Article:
Stock prices are currently trending downward. As stock prices plunge, optimistic valuations of many cannabis companies are depreciating. According to CNN, “regulatory landscapes remain in flux, and now deals are coming off the table.”
MedMen Enterprises is one of the most recognizable names in cannabis right now. They aimed to be the nation’s paragon cannabis company but the likelihood of that dwindled Friday when they made a mutual decision to dissolve their plans to acquire PharmaCann. PharmaCann was previously valued at $682M.
This is not isolated. It would be reasonable to assume that this deal dissolution is the first of many. Larger cannabis companies have plotted similar movements but the market isn’t ideal for these types of movements right now.
“The pressure is on for CEOs of public cannabis firms. Analysts and investors alike are keying on the health of balance sheets, cash on hand and paths to profitability, said Andrew Berman, CEO of Harborside, an Oakland-based cannabis dispensary operator that listed on a Canadian exchange this summer. To ensure the financials stay in order sometimes requires a decision to cut bait on planned expansion moves that once looked attractive, he said.”
Previously, many companies in the cannabis industry were being defined by grandiose valuations based on promising 3 year projections. These projections no longer seem as realistic. Now, cannabis companies will have to work towards valuations that are rooted in reality and associated risk. Investors are taking note.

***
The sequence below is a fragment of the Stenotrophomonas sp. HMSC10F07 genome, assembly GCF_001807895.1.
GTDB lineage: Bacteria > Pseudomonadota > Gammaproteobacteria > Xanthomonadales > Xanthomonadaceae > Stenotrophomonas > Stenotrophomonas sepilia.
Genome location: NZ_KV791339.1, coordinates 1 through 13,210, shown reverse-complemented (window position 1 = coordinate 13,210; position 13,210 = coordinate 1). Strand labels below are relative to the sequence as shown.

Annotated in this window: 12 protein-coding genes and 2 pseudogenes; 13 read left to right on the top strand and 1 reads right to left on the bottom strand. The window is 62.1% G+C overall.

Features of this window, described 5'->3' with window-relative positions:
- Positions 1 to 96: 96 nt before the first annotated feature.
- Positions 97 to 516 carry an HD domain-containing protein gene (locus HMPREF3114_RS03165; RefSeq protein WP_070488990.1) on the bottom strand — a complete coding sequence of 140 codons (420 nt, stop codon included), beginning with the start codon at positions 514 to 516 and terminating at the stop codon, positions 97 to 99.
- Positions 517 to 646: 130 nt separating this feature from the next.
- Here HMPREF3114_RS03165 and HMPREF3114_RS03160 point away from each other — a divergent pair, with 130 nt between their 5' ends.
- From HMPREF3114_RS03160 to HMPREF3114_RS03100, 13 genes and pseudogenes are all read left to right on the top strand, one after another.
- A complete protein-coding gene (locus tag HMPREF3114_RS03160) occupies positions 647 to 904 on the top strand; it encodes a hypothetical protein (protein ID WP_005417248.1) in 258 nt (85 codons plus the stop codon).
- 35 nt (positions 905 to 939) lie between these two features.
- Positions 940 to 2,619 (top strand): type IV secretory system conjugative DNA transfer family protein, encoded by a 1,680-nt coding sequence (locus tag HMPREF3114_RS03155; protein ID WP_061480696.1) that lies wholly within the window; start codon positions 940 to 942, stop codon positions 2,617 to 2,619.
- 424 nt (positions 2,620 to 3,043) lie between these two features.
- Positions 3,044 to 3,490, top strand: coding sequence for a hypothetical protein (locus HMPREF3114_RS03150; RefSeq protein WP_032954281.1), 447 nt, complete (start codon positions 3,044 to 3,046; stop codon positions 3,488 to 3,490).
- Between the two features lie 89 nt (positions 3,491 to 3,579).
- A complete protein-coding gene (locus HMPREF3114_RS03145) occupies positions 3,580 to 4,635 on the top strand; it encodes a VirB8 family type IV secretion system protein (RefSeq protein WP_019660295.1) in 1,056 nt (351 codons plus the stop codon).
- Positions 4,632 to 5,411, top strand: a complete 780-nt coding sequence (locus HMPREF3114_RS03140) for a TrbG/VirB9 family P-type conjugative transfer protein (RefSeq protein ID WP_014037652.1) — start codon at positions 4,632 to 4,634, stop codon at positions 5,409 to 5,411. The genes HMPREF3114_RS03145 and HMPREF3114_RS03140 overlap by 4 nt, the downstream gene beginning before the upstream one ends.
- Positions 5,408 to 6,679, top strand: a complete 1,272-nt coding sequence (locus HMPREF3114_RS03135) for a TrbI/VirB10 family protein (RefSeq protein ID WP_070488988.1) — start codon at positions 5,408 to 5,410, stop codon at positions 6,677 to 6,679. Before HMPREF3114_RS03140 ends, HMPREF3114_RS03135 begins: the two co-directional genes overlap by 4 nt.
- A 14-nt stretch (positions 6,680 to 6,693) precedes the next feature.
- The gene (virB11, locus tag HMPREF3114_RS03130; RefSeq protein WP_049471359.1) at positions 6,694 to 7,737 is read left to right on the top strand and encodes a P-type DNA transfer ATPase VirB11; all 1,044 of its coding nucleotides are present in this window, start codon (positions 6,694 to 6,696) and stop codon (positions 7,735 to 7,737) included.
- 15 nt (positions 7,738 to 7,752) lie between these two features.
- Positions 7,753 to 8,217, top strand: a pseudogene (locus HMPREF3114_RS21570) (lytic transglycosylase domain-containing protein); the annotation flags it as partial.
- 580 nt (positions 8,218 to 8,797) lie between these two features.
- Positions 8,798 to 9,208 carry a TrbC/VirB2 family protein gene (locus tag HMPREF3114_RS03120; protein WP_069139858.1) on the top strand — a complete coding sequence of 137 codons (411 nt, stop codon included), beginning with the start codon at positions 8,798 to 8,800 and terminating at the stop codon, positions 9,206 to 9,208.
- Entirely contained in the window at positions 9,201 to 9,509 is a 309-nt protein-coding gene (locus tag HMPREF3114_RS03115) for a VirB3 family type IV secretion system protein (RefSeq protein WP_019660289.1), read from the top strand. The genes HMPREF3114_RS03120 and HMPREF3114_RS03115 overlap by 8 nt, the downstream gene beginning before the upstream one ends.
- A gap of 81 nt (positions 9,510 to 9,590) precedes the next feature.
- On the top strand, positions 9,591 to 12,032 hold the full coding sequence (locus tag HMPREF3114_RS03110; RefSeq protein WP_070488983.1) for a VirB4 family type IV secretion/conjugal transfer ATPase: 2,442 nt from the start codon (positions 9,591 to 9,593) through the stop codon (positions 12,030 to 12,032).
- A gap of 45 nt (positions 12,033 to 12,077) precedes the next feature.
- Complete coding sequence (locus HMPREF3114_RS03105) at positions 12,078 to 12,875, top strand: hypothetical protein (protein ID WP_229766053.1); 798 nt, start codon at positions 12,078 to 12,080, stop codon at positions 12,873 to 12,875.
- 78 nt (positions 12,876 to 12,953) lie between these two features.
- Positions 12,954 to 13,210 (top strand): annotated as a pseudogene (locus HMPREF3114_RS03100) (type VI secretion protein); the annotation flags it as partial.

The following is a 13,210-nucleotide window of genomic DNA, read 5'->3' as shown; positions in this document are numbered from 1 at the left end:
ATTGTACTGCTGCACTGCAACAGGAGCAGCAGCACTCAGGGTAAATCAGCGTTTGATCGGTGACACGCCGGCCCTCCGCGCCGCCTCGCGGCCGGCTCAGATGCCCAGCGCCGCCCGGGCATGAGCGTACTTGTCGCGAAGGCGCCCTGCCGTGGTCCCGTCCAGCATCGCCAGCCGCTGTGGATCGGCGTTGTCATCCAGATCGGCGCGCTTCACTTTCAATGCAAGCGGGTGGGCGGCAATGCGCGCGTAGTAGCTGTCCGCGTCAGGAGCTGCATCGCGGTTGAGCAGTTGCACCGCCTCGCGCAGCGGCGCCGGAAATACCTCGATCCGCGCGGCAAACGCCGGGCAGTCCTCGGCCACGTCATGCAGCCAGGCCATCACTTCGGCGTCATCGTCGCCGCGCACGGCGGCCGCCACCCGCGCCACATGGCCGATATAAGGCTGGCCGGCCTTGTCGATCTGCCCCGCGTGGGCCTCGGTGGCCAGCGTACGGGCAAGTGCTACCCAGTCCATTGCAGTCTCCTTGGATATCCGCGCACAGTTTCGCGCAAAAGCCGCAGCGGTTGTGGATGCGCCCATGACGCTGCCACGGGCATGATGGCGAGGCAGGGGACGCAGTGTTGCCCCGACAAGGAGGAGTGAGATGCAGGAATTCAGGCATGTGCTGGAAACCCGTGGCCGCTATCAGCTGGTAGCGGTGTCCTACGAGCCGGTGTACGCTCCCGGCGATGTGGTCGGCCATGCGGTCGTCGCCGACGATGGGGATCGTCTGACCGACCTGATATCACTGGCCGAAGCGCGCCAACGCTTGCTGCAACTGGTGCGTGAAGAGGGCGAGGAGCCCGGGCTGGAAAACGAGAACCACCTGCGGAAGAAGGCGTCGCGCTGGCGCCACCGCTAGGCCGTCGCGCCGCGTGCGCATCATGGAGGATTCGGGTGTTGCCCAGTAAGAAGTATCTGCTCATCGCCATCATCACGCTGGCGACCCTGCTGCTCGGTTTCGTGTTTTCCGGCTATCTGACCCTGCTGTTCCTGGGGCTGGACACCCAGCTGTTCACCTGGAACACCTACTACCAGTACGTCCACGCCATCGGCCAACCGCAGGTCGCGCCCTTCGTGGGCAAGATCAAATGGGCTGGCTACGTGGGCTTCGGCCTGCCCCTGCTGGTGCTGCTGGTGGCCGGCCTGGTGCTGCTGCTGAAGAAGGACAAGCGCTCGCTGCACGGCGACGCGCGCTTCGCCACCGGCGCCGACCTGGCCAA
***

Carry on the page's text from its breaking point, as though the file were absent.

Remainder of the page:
Companies have to evaluate potential mergers and acquisitions that are on the table and reevaluate them with a pragmatic lens. Some decisions and opportunities that seemed positive may now be out of reach and potentially detrimental to sustainable growth.
According to Alicia Wallace for CNN Business, “the precipitous drop of MedMen’s stock — shares are $1.42 now versus $4.46 last year when the deal was announced — sunk the value of the all-stock PharmaCann acquisition. The broader market conditions made the decision easier.”
Larger deals are vulnerable to shifting or falling apart. Smaller companies are not exempt. As deals like this continue to fall through, the trend will become evident and the c-suite and decision makers
Wallace predicts that “The precipitous drop of MedMen’s stock — shares are $1.42 now versus $4.46 last year when the deal was announced — sunk the value of the all-stock PharmaCann acquisition [and] the broader market conditions made the decision easier.”
Ultimately both companies decided that it would be mutually beneficial to dissolve the deal.
Not all was lost on the deal.
“California-based MedMen received four parting gifts in exchange for forgiving a $21 million line of credit to PharmaCann: a license for a facility in Virginia; a license for a store in the Greater Chicago area; a cultivation and production facility in Illinois; and an operating store in a Chicago suburb… The announcement of the scuttled deal also included word that MedMen fired its chief financial officer — continuing C-suite turmoil that has included executive departures and a lawsuit filed by a former CFO.”
As companies continue to grow and find their place in the market, so will regulations. Regulations and state-to-state differentiations will likely cause more deals like this to reconsider and evaluate their growth strategies and how they capitalize on this market.
What is a major factor affecting the industries you correspond with? What are your predictions for how these factors will impact trends in 2020? Let us know!